People walking

Amy from Croydon Living Streets Group tells us about the play street event to celebrate Happy Shoesday. They will be be opening up the street for play with a tea time playing out session at the Love Lane Green.

Amy Foster

Only a few years ago, this would have been unimaginable.

Overgrown, bramble ridden and litter strew, it seemed the Green was lost to the community forever.

Reduced from a playing field to a long, thin strip of land alongside a footpath after being sold to developers in the 1980s, this key walking route became a space to be hurried through or avoided altogether.

That is until Emma Hope-Fitch launched the Love Lane Project. Emma pulled together the members of the community, clearing land, planting fruit trees and installing play equipment for the local children. Croydon Living Streets Group has since worked in partnership with Love Lane Project to host street parties.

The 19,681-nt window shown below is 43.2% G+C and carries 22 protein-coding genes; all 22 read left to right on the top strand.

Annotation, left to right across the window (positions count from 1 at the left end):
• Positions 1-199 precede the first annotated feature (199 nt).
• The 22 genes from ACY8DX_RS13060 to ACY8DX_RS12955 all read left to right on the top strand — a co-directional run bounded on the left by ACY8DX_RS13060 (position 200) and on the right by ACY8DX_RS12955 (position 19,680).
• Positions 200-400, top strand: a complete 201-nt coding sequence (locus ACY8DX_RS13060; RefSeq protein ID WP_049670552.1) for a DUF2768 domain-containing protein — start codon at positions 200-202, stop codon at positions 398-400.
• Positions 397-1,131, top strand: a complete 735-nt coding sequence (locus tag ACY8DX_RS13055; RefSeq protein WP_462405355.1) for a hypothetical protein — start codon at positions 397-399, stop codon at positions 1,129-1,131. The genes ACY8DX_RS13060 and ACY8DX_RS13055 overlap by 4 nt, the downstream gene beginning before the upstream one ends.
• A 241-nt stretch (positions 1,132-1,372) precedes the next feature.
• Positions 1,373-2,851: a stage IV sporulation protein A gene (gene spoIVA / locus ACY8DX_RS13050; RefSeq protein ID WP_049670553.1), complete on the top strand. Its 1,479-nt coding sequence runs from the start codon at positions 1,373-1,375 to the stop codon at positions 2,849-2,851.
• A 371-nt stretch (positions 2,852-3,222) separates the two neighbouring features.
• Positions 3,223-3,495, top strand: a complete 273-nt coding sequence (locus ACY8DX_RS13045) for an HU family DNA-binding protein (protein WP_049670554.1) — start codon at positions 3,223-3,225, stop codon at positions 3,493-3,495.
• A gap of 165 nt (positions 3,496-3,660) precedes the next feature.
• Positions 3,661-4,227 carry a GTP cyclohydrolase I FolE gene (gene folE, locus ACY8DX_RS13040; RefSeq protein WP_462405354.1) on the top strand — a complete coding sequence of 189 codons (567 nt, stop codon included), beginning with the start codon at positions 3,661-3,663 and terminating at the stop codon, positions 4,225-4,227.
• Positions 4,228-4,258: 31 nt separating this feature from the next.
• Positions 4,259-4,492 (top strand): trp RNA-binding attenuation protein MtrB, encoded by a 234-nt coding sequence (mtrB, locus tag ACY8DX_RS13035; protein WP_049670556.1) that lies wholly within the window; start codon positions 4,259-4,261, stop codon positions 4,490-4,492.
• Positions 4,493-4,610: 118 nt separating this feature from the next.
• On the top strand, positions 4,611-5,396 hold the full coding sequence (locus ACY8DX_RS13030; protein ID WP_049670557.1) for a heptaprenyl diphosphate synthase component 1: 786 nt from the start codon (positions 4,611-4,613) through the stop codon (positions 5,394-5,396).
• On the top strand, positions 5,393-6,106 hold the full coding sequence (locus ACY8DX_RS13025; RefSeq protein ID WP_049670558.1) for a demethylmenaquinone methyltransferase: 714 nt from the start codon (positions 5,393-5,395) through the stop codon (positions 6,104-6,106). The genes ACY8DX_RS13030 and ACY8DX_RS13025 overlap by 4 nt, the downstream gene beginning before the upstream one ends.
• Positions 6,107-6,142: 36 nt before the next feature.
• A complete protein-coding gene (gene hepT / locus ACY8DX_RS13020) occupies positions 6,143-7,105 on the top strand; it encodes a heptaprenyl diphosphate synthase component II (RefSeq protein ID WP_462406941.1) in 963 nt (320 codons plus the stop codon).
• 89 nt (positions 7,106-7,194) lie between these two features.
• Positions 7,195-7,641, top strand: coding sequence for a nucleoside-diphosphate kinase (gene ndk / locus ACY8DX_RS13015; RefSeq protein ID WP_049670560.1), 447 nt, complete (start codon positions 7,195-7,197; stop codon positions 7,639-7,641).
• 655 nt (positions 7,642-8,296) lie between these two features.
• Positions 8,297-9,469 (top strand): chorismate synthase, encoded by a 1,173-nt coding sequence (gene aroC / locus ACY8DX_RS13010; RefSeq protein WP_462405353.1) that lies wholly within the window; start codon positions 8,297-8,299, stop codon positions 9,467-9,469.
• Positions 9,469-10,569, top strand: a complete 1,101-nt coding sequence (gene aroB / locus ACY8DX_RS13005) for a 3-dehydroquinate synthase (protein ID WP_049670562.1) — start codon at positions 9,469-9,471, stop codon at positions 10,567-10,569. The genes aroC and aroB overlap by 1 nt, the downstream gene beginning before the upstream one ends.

boy jumping

The green is now one of Croydon’s finest unofficial linear parks and the backdrop for the London Play ‘Play Street of the Year’ (2016, 2017).

It has transformed walking along the path and has turned the green into a destination for local families, generating new journeys, creating a space to stop and socialise, and turning the journey home from school into a chance to play out with friends.

It is now one of Croydon’s healthiest, happiest, most enjoyable footpaths and has made walking to school more inviting for the families in South Norwood.

We invite all our local friends to end their walk home from school with a pause for play at Love Lane Green.


Related stories

Packmoor Primary and Woolcool, Stoke-on-Trent…

How a local business and a school came together to improve their neighbourhood.

Why Oxfordshire Council runs WOW

How running our walk to school challenge has boosted active travel across one UK county.

Sunnyside Primary has the WOW factor

Alloa pupils impress judges in a creative competition, as all Clackmannanshire schools start WOW.